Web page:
Re: Modern Way - Fermenting Star Fruit
- hello there
thanks for the recipe
taste good already.waldo
slowly slowly the secrets come out
so too sweet makes it bad in the distilled.
better add after distille.
the smell of my 2 ferment is very different.
from what i see is that by adding the pulp to a must it sorts of make
the job harder for the yeast
just talking here....
but since ive removed the cap of pulp the 2nd ferments seems to say
thanks and i can move a bit now
tell me about this oxygen theory in simple words please
so for how many hours should the yeast be aeriated with oxygen so
that it can have sex
and when do we stop the sex and ask them to work and make our stuff
this way it looks better ..lol
is it advisable to add spices to the ferment ot better to the
eg fresh cinamon leaves or bark
or star anice
you know what i mean not the bootle type
the real tree thing
also for the future
my father still alive used to make a fruit wine from
pawpaw mix with
passion fruit and
the wine was unbeilevable good
it was sweet champayne
now if i went through that whole process of making it
adding the sugars like he said he did
waiting 2 month for it
if im going to distill it is it worthwhile
or should i just aim for the fast stuff
what i mean is the tatse and smell of the long fermenting wine
is it tranfered into the distilled
thanks for the info and will talk sooon
ile take some photos of the colllecting sites
Yes, your correct. Boiling the potatos will kill off any microbes on there skin. Using just the waters containing nutrients and some sugars and starches open to the air will cause airborne wild yeasts to infect it.
More comments below in Bold:
> Okay, Jim, I think I see where you are coming from; by
> pasteurization/ stirilisation you are ensuring you get only AIR-BORNE
> wild/natural yeasts, not the yeasts that might be carried on/in the
> FRUITS, or in this case the potatoes?
> But it seems to me (and this is not based on knowledge, it just seems
> to make sense) that the case of a natural yeast for fermenting a
> fruit wine is very different to yeast for bread.
Not really Baker, both bread yeast and wine yeasts are mainly from the genus Saccharomyces and species cerevisiae within the species Saccharomyces cerevisiae (check it out in Wikipedia), there are over 1500 strains of this yeast that have been cultured for making bread yeast, wine yeast, whiskey yeast, ale yeasts etc., etc.. These strains were originally cultivated from wild yeasts that have been found on the skins of fruit (or grains) which have formed a symbiotic relationship with the fruit or grain. The other main species of yeast for making wines (mainly champagnes) is Saccharomyces bayanus a more alcohol tolerant species of yeast. One can make bread from a strain of wine yeast and make wine from a bread yeast.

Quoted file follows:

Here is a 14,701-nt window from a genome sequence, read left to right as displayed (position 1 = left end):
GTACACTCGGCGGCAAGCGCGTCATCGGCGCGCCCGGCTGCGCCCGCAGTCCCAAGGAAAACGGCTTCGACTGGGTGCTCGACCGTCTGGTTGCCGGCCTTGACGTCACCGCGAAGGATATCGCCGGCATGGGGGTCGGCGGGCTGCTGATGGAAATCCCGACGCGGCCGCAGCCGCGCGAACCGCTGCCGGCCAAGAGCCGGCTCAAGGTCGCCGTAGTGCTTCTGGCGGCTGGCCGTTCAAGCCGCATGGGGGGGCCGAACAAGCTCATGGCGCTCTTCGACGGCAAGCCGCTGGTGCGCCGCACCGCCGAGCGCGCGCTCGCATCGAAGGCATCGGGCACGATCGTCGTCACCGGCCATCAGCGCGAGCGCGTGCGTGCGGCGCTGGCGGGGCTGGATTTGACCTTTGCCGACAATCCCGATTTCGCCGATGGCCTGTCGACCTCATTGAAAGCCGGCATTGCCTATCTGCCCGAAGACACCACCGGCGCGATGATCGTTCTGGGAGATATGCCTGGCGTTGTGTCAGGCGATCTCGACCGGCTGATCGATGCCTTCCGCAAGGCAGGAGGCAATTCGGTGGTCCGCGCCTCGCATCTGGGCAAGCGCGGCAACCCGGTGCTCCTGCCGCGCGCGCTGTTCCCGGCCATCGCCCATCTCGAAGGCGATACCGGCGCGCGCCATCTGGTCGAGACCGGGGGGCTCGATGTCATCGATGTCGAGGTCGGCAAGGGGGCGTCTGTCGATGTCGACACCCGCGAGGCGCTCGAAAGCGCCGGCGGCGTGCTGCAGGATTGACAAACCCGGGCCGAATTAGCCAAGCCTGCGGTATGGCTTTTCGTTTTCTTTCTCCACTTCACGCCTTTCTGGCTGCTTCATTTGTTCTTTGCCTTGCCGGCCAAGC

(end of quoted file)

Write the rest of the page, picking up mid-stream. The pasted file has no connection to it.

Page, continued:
> The process of boiling the potatoes could have little importance in
> its sterilization effect; a yeast from the potato skin might be as
> effective as an airborne yeast.
Again this depends on how good or bad that wild yeast strain could be..
> The boiling of the potatoes could be important mainly because it
> gelatinises the starch in the potatoes (and thus any residual starch
> in the potato water?)
Correct again Baker: "Common media used for the cultivation of yeasts include; potato dextrose agar (PDA) or potato dextrose broth,"
> This would make it somewhat similar to bread flour; and if I am right
> about a little bread flour being mixed in the potato water that would
> increase that effect.
> It is of course possible to include potato flour, or mashed potato,
> (in other words, gelatinised potato) in breads and that might add
> credence to my thoughts here.
> There are a lot of wineries not too far from where I live and I know
> it has been the practice years ago, and perhaps even yet to a very
> much lesser extent, to ferment the grapes in open concrete tanks; and
> often by the use of the natural yeasts from the bloom on the skins of
> the grapes.
Yes, due to the symbiotic relationship, the wild yeasts on the skin of each varietal grape was used to start the fermentation. Eventually, these were cultivated into various red and white wine, grape specific strains.
> It would seem that a yeast that has evolved on or in a fruit, and
> thus is adapted specifically to ferment that fruit in the conditions
> in which it is found (climate, etc.,) would be more likely to ferment
> it well than an air-borne yeast; in the same way as has been found in
> the case of the grape wines (ignoring commercial yeasts, which anyway
> have been cultured from natural yeasts originally).
Correct again - see above.
> Just kicking the ideas around, it's interesting.
> Bacteria I haven't thought much about, I guess if you sterilize the
> fruits that cuts out a lot of possible bacterial infections, leaving
> only the air-borne ones...
Yes - the worst ones being vinegar producing bacteria - acetic acid bacteria.
Vino es Veritas,
Jim aka Waldo.
> The Baker